Eh?

Many thanks to everyone, you are ALL Feynmans to me. :)


36 posted on 04/09/2012 2:50:16 PM PDT by Lady Lucky (Romney, the pink slime of presidential politics.)
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To: thackney
Oh yeah?

Well,. why does the shower curtain come into the tub/stall when you're showerin', smarty pants?

37 posted on 04/09/2012 2:51:15 PM PDT by knarf (I say things that are true ... I have no proof ... but they're true)
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To: Terry Mross; lady_luck

my guess as well, maybe because before the flare up the Oxygen available is normal, after the initial flare the air is heated and surrounding air would be less dense, so less Oxygen would be available. Not being a scientist, I really wouldn’t know, they probably don’t either, but I bet they could fill a book or two on the subject anyway.


38 posted on 04/09/2012 2:52:50 PM PDT by itsahoot (Tag lines are a waste of bandwidth, as are most of my comments.)
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To: Feynman
After a time the burned material acts as a insulator

Oh wait. I think I'm getting it now. Virtually immediate cooldown?

39 posted on 04/09/2012 2:55:06 PM PDT by Lady Lucky (Romney, the pink slime of presidential politics.)
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To: Lady Lucky

Sometimes you need more flare...............

40 posted on 04/09/2012 2:56:54 PM PDT by Red Badger (Think logically. Act normally.................)
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To: SargeK
Likewise at the moment of ignition, oxygen is at its maximum. It is consumed in the combustion. If the oxygen is not replaced - if the draft to the fire is restricted, the flame will diminish and maybe go out.

Then, typically, fires exist in a state of increasing starvation? If the oxygen around a fire were to be deliberately added at a steady rate, the fire would continue to flare?

41 posted on 04/09/2012 3:01:27 PM PDT by Lady Lucky (Romney, the pink slime of presidential politics.)
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To: Mr. K

I can be like that for three days out of every month.


42 posted on 04/09/2012 3:11:20 PM PDT by MeganC (No way in Hell am I voting for Mitt Romney. Not now, not ever. Deal with it.)
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To: AFreeBird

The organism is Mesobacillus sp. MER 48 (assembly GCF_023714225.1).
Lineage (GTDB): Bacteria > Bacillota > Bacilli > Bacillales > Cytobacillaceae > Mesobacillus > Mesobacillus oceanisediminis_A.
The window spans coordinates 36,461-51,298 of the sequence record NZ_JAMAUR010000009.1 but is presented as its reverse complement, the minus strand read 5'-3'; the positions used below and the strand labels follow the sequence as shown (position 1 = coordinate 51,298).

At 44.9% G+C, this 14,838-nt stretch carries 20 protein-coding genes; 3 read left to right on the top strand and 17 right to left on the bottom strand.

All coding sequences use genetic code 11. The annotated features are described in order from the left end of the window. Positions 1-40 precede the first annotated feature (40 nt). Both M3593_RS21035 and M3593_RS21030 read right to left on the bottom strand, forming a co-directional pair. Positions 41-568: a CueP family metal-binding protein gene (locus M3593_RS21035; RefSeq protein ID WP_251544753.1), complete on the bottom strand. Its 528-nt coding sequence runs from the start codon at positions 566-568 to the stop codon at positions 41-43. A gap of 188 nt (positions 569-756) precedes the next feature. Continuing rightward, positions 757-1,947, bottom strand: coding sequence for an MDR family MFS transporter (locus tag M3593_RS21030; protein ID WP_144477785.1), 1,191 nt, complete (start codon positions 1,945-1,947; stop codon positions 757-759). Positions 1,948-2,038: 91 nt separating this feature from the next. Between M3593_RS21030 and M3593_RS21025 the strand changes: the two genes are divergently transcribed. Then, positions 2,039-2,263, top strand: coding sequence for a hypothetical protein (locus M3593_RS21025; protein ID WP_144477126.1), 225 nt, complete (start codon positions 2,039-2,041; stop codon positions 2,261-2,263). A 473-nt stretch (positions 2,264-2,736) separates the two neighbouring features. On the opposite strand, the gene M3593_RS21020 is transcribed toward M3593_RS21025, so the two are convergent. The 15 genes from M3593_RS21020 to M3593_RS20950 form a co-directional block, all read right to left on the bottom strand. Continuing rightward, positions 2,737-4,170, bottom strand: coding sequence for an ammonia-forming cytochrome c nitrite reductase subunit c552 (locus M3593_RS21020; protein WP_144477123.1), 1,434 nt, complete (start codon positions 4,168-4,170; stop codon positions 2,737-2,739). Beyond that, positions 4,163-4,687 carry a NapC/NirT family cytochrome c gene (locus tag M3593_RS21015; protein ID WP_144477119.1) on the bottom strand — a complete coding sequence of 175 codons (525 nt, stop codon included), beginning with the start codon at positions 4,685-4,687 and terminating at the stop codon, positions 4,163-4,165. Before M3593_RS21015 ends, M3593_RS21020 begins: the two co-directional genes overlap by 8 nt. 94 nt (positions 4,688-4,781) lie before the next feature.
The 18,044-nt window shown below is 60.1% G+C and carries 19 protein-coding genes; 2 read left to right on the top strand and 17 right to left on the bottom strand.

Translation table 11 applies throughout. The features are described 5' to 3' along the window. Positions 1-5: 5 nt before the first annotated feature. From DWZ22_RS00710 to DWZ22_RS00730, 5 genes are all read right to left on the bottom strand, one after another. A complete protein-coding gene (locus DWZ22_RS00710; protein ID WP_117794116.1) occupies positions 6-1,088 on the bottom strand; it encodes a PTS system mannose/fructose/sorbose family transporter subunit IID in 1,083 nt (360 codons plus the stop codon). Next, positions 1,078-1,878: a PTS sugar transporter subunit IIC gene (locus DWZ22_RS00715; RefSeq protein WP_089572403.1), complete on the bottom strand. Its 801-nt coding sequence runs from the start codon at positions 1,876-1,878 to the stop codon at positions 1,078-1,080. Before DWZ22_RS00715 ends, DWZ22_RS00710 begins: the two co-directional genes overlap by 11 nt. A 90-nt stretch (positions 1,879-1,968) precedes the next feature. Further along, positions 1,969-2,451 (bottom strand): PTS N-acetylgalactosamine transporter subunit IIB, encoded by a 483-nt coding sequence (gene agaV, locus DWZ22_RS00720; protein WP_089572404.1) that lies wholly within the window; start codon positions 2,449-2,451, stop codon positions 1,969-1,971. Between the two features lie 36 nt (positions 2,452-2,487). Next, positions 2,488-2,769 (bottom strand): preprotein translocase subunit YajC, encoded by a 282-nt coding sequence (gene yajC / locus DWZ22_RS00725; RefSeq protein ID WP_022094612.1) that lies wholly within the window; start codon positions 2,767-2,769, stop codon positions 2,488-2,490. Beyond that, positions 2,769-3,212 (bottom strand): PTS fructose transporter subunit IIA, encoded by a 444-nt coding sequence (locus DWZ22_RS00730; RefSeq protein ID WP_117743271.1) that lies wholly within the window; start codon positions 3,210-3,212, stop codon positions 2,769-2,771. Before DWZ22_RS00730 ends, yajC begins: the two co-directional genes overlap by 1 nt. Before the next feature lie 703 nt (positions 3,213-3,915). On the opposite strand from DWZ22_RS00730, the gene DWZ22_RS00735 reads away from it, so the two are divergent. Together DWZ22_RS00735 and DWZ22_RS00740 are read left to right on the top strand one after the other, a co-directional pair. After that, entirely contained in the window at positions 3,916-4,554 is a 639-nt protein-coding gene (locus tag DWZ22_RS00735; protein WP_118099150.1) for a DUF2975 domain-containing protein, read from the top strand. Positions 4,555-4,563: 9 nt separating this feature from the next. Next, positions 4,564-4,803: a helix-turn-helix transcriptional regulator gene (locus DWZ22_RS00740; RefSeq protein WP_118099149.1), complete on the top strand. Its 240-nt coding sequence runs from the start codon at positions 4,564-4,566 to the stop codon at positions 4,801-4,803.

Ever burn a dried out Christmas tree? Those suckers really burn.

And hair. It's remarkable, yes.

43 posted on 04/09/2012 3:15:23 PM PDT by Lady Lucky (Romney, the pink slime of presidential politics.)
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To: thackney

Pressure also. On a cake of ice hang weights on both ends of wire and suspend the wire on the cake of ice. The scientific explanation is that ice expands upon freezing and the weighted wire applies enough pressure to reverse the freezing.


44 posted on 04/09/2012 3:20:01 PM PDT by monocle
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To: Lady Lucky
I think it has to do with what you are burning. (E.g. when you strike a match, first you burn whatever it is that is on the tip of the match, and then you are burning paper or wood.) It may also have to the initial flame reducing the density of ambient oxygen in the vicinity of the flame.

ML/NJ

45 posted on 04/09/2012 3:20:41 PM PDT by ml/nj
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To: BuffaloJack
It's that "flash point" that's intriguing.

Basically, though, I'm concluding that even though fire may spread, it is really dying -- fortunately. Nascentes morimur, so to speak: "from the moment we're born we begin to die."

46 posted on 04/09/2012 3:21:48 PM PDT by Lady Lucky (Romney, the pink slime of presidential politics.)
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To: Lady Lucky

It’s called a match head.


47 posted on 04/09/2012 3:23:39 PM PDT by DigitalVideoDude (It's amazing what you can accomplish when you don't care who gets the credit. -Ronald Reagan)
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To: itsahoot
Not being a scientist, I really wouldn’t know, they probably don’t either, but I bet they could fill a book or two on the subject anyway.

Pay your taxes and do not mock the rightful recipients of your tribute!

48 posted on 04/09/2012 3:28:23 PM PDT by Lady Lucky (Romney, the pink slime of presidential politics.)
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To: Lady Lucky

Depends upon the ‘fire’ you are referring to, but let’s say you are referring to a common match.

What you see initially is an accelerant being ignited and burned quickly. When the fuel is gone, the cardboard of the match continues to burn, but at an even rate of combustion, since there is no accelerant.

To watch how most fire burns, minus the accelerant, take a common cotton rag, and then use a magnifying glass to get it to burn. Make sure it’s clean first. You’ll find it smolders, and then you have to blow on it in order for it to turn from an ember to a flame.


49 posted on 04/09/2012 3:28:54 PM PDT by RinaseaofDs (Does beheading qualify as 'breaking my back', in the Jeffersonian sense of the expression?)
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To: FairWitness

Most times if it hasn’t burned, you will light it so that a big gas bubble doesn’t form that could be a real problem.


50 posted on 04/09/2012 3:29:48 PM PDT by richardtavor